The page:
David Dailey


Dot gain is the enlargement which takes place in a dot from the time the dot is captured or generated on the film until it is printed. Dot gain can cause many problems, including color variation and loss of contrast, and if uncontrolled is one of the main contributors to waste in offset lithography. Of the many factors influencing dot gain, inks have been found to be a major contributor. One property recommended for further investigation is ink viscosity, which is the resistance to flow of an ink. The purpose of this study was to investigate the effect of ink viscosity on dot gain in offset lithography. It was found that as ink viscosity increases, dot gain will decrease, and if ink viscosity is optimized, dot gain will be optimized. Experimentation was done on a single color, single impression sheet-fed lithographic press, with five inks of different viscosities. Results of this experiment show that ink viscosity is significant in affecting the amount of dot gain that occurs. Inks with 15 and 20 percent solvent added, which were less than 1000 poise viscosity, were found cause the significant difference. Other factors found to be significant were screen ruling and paper absorbency. The Yates Method of Analysis of Variance and graphing were used to analyze the data.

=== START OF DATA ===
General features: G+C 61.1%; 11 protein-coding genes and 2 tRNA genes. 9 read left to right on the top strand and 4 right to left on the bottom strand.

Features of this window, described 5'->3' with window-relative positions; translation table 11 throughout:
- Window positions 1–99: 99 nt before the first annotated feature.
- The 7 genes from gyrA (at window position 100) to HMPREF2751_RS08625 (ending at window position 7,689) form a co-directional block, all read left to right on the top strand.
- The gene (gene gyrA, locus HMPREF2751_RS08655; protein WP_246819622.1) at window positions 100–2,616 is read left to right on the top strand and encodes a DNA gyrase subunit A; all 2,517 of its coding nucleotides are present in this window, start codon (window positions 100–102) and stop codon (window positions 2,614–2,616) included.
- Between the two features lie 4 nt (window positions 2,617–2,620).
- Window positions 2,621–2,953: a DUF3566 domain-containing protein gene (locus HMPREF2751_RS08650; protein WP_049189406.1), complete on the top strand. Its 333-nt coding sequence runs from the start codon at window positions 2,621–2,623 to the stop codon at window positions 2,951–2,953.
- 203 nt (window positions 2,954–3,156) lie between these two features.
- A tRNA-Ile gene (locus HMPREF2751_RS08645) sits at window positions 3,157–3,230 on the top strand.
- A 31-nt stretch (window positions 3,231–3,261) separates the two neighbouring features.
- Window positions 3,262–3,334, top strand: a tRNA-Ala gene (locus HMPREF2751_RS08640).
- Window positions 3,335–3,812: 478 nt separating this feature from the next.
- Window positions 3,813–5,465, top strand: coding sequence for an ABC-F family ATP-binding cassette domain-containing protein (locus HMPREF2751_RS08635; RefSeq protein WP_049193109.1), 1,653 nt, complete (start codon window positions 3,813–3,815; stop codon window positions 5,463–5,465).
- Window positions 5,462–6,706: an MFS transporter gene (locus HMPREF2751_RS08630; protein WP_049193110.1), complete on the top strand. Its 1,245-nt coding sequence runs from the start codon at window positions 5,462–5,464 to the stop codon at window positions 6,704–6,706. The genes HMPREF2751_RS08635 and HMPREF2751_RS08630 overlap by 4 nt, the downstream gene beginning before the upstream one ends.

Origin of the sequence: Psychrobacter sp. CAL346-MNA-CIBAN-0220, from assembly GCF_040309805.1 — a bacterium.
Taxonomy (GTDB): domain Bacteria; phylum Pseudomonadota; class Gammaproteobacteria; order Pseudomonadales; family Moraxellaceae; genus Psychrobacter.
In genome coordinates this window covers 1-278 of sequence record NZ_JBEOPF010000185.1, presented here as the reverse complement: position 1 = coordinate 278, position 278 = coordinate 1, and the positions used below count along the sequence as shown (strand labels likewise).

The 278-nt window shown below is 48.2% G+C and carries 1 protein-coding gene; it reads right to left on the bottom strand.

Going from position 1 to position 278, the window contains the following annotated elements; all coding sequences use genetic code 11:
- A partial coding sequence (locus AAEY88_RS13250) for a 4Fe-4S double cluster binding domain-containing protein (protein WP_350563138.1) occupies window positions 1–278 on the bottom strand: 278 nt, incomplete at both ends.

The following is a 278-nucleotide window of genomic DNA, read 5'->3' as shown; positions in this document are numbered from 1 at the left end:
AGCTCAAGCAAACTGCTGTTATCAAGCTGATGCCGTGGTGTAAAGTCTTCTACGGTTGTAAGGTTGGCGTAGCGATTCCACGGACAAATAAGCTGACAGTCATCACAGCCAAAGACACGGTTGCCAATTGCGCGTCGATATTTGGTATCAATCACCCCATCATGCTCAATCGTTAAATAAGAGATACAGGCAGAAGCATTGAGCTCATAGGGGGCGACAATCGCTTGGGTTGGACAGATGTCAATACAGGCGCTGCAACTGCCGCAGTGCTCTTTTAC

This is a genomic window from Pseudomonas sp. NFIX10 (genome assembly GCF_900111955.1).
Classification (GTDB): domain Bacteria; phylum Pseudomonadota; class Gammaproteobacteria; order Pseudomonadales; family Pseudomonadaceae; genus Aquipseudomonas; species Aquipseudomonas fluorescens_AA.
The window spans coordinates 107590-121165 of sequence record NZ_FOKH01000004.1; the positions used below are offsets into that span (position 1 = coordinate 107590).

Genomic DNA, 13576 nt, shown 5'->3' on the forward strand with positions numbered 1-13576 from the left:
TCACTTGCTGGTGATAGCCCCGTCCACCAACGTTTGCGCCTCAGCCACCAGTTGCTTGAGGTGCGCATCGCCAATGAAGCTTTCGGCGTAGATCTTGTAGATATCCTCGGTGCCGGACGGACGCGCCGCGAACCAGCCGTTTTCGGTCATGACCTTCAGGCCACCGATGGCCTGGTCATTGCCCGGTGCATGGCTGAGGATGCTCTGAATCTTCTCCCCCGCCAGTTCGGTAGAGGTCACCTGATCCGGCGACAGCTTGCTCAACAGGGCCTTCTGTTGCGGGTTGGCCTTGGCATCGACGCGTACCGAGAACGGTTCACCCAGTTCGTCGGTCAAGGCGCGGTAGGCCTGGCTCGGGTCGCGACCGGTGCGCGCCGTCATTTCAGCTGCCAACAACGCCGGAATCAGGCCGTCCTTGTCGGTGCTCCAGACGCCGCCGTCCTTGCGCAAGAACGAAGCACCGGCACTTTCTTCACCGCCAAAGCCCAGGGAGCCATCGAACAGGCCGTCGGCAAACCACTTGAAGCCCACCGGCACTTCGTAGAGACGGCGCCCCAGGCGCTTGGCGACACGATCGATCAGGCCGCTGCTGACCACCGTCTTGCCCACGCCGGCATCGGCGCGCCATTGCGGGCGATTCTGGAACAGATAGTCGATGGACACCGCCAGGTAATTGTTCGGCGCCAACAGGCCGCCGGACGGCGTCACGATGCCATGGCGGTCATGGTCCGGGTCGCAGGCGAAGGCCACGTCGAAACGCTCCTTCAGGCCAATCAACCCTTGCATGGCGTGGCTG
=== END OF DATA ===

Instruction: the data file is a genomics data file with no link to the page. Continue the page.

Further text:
Library of Congress Subject Headings

Offset lithography; Printing ink

Publication Date


Document Type


Department, Program, or Center

School of Print Media (CIAS)


Names Illegible


Note: imported from RIT’s Digital Media Library running on DSpace to RIT Scholar Works. Physical copy available through RIT's The Wallace Library at: Z252.5.L5 D35 1985


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